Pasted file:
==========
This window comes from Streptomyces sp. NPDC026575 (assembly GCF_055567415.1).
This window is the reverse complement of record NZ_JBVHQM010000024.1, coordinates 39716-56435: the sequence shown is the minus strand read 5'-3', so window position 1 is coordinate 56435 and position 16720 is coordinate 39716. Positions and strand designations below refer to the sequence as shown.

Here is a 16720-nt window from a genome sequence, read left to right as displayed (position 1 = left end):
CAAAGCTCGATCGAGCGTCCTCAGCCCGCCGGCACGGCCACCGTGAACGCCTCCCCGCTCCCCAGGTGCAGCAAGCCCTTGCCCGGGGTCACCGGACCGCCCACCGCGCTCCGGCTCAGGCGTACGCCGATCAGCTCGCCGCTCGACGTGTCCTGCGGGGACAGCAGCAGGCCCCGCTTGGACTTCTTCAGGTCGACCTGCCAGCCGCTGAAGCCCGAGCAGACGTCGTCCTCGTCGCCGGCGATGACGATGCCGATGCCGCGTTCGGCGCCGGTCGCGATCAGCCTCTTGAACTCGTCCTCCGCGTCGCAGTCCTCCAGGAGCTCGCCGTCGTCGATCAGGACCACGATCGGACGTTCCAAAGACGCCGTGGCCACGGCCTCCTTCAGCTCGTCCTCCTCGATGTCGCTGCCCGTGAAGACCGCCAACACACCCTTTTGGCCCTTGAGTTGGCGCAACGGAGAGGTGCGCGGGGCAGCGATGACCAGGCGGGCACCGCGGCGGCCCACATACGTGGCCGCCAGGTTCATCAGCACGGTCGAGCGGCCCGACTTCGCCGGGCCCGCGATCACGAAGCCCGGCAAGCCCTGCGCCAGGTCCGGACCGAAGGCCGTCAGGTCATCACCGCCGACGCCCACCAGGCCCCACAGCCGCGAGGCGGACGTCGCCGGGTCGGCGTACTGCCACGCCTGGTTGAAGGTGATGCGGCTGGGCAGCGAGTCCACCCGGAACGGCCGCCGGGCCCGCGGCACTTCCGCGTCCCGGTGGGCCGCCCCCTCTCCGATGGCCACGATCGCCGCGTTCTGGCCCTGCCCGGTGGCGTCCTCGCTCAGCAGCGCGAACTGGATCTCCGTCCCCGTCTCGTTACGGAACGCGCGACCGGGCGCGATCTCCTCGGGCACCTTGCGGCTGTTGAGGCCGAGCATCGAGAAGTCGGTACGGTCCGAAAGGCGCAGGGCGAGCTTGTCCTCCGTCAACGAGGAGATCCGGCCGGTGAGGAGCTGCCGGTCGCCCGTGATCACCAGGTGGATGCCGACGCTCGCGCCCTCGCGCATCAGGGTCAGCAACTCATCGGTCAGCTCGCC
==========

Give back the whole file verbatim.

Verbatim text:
This window comes from Streptomyces sp. NPDC026575 (assembly GCF_055567415.1).
This window is the reverse complement of record NZ_JBVHQM010000024.1, coordinates 39716-56435: the sequence shown is the minus strand read 5'-3', so window position 1 is coordinate 56435 and position 16720 is coordinate 39716. Positions and strand designations below refer to the sequence as shown.

Here is a 16720-nt window from a genome sequence, read left to right as displayed (position 1 = left end):
CAAAGCTCGATCGAGCGTCCTCAGCCCGCCGGCACGGCCACCGTGAACGCCTCCCCGCTCCCCAGGTGCAGCAAGCCCTTGCCCGGGGTCACCGGACCGCCCACCGCGCTCCGGCTCAGGCGTACGCCGATCAGCTCGCCGCTCGACGTGTCCTGCGGGGACAGCAGCAGGCCCCGCTTGGACTTCTTCAGGTCGACCTGCCAGCCGCTGAAGCCCGAGCAGACGTCGTCCTCGTCGCCGGCGATGACGATGCCGATGCCGCGTTCGGCGCCGGTCGCGATCAGCCTCTTGAACTCGTCCTCCGCGTCGCAGTCCTCCAGGAGCTCGCCGTCGTCGATCAGGACCACGATCGGACGTTCCAAAGACGCCGTGGCCACGGCCTCCTTCAGCTCGTCCTCCTCGATGTCGCTGCCCGTGAAGACCGCCAACACACCCTTTTGGCCCTTGAGTTGGCGCAACGGAGAGGTGCGCGGGGCAGCGATGACCAGGCGGGCACCGCGGCGGCCCACATACGTGGCCGCCAGGTTCATCAGCACGGTCGAGCGGCCCGACTTCGCCGGGCCCGCGATCACGAAGCCCGGCAAGCCCTGCGCCAGGTCCGGACCGAAGGCCGTCAGGTCATCACCGCCGACGCCCACCAGGCCCCACAGCCGCGAGGCGGACGTCGCCGGGTCGGCGTACTGCCACGCCTGGTTGAAGGTGATGCGGCTGGGCAGCGAGTCCACCCGGAACGGCCGCCGGGCCCGCGGCACTTCCGCGTCCCGGTGGGCCGCCCCCTCTCCGATGGCCACGATCGCCGCGTTCTGGCCCTGCCCGGTGGCGTCCTCGCTCAGCAGCGCGAACTGGATCTCCGTCCCCGTCTCGTTACGGAACGCGCGACCGGGCGCGATCTCCTCGGGCACCTTGCGGCTGTTGAGGCCGAGCATCGAGAAGTCGGTACGGTCCGAAAGGCGCAGGGCGAGCTTGTCCTCCGTCAACGAGGAGATCCGGCCGGTGAGGAGCTGCCGGTCGCCCGTGATCACCAGGTGGATGCCGACGCTCGCGCCCTCGCGCATCAGGGTCAGCAACTCATCGGTCAGCTCGCC